Alarm device for monitoring an individual's movement and/or need for assistance

An audible, visual, and remote alarm system designed to monitor the status of a person in another room to know when assistance or attention may be needed; thereby, reducing or alleviating the caregiver's dilemma of being tethered to a very small area. The persons being monitored may include the elderly, Alzheimer patients, sleep walkers, and others who may be at risk by getting out of the chair, or off the bed without assistance and may not be able to rationalize the need to summon help. The system is also suitable for monitoring individuals who can consciously summon assistance by activating a magnetic switch. Primarily designed for use in private homes as a stand-alone system, this system can also be used to augment permanent call cord systems in hospitals, nursing homes, and residential facilities. An optional remote activator switch and wireless audible chime and visual indicator (light) is provided as a part of the alarm device that can be integrated to augment the alarm device to allow the caregiver to monitor an individual from a further distance. By using the wireless chime device, the caregiver can move about freely in the yard or garden while carrying the device on his/her person. Because it is powered by 9 volt battery's, the system is very flexible and portable to give the individual being monitored and caregiver both a better quality of life, as it allows for visitation to other places, homes, hotels and even campers or cruise ships.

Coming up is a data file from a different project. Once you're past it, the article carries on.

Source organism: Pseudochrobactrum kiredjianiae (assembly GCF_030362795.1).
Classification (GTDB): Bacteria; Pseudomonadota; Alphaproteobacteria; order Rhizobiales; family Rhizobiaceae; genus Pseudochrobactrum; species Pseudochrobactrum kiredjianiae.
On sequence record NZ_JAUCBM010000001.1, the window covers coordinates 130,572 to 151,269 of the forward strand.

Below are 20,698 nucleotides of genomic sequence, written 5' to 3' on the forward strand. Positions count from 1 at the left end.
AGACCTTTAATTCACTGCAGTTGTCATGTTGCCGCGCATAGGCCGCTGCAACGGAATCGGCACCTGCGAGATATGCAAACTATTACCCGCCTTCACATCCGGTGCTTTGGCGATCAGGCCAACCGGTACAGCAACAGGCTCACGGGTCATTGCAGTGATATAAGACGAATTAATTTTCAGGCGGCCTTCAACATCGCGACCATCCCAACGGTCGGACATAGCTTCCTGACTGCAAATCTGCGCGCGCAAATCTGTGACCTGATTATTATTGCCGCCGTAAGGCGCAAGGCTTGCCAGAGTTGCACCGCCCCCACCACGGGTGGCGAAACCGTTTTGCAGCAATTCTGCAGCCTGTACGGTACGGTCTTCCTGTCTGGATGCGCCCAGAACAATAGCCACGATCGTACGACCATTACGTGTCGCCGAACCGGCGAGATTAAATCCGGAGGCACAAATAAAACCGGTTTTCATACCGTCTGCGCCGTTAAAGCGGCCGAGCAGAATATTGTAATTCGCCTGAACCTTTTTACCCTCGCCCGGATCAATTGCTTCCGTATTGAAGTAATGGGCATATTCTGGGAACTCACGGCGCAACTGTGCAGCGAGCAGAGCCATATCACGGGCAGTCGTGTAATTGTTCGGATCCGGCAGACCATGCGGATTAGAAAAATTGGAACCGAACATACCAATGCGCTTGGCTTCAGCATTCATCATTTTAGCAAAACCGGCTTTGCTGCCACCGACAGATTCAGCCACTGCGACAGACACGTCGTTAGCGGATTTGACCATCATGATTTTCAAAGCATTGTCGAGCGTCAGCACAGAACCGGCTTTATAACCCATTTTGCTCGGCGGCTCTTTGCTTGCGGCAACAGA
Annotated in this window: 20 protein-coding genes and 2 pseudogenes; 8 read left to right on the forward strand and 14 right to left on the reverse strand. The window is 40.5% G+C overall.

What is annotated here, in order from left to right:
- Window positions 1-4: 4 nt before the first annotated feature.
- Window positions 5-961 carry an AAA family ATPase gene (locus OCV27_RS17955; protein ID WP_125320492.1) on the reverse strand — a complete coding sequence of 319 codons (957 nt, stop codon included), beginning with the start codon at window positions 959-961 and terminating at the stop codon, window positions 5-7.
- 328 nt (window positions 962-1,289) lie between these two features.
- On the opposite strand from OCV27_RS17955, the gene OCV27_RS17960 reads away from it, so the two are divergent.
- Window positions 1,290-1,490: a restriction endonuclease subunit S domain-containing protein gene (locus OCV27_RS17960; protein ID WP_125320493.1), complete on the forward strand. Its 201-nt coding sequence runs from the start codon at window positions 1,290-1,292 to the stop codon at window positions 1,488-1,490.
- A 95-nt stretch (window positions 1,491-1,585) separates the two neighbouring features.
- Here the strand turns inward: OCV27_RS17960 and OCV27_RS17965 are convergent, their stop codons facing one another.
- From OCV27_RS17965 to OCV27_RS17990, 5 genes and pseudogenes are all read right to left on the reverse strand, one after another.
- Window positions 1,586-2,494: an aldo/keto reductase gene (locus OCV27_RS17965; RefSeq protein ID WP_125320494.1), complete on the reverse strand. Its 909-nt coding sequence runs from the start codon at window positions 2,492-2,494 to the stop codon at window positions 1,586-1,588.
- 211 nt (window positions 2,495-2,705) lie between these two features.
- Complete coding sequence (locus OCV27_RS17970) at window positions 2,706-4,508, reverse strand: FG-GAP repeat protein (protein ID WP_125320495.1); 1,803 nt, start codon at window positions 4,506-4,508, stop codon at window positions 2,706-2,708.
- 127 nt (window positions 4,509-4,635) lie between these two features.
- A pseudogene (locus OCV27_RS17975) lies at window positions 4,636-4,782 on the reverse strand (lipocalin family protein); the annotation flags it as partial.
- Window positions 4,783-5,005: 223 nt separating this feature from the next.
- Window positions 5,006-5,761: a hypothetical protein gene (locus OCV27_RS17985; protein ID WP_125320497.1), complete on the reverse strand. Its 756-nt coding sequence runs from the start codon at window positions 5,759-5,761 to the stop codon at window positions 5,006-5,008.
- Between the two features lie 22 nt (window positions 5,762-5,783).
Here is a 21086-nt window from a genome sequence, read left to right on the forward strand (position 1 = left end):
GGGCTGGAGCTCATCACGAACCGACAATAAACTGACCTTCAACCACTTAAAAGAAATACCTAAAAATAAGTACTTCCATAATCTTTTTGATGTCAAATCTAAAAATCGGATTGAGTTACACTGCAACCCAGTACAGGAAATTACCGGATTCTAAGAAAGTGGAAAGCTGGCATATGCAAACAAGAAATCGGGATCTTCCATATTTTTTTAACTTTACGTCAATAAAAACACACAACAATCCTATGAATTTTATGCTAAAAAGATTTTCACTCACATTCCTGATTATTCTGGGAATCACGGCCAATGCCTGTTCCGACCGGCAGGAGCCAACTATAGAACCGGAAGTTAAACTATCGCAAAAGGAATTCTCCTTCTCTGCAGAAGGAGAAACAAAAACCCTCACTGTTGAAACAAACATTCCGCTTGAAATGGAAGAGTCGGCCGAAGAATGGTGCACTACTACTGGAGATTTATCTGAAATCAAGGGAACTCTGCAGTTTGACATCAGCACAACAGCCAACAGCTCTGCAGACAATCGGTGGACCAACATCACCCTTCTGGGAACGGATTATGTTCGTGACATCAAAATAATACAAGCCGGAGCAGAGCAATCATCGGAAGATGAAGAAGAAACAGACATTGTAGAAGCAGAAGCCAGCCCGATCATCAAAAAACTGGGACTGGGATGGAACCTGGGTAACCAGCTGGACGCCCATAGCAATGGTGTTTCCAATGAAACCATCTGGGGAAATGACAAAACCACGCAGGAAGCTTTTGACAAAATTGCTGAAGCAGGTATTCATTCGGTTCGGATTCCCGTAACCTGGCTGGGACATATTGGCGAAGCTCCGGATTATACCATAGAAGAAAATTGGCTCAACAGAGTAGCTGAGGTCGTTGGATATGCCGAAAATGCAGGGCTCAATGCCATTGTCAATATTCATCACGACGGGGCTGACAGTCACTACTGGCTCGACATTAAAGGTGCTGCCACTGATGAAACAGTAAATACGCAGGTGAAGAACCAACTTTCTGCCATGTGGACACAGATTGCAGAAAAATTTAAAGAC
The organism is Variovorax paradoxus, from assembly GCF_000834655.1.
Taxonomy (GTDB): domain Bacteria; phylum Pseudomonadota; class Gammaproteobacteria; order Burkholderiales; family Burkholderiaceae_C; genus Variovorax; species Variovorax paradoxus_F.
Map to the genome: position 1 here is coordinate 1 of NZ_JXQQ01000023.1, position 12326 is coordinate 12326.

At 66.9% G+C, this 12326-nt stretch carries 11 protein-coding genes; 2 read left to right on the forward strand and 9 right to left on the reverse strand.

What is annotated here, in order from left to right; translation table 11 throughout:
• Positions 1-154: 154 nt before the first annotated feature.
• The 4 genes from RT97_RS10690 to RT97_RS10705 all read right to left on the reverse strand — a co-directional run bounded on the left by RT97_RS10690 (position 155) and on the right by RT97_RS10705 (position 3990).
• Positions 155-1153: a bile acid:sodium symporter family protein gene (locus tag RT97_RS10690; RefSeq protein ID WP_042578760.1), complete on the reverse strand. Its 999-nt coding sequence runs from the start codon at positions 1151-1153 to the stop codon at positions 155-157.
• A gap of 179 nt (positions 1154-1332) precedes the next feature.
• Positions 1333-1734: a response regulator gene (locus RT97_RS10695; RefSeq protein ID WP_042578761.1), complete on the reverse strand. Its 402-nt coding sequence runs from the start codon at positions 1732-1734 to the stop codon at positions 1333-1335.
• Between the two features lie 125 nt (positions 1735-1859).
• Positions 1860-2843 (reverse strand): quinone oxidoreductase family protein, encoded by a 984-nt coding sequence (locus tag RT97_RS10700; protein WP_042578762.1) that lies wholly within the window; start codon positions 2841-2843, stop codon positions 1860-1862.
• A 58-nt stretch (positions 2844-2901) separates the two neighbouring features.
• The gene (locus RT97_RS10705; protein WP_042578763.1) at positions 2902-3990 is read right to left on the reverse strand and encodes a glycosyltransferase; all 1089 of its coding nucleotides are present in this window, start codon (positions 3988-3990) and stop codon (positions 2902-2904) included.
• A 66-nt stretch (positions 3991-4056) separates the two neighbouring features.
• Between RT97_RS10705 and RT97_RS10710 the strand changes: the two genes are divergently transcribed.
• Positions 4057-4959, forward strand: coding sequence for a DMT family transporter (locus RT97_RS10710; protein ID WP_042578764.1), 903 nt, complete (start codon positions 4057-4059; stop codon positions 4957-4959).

Skip to: Description  ·  Claims  ·  References Cited  · Patent History  ·  Patent History

Description

CROSSREFERENCE TO RELATED APPLICATIONS

Not Applicable

STATEMENT REGARDING FEDERALLY SPONSORED RESEARCH OR DEVELOPMENT

Not Applicable

REFERENCE TO MICROFICHE APPENDIX

Not Applicable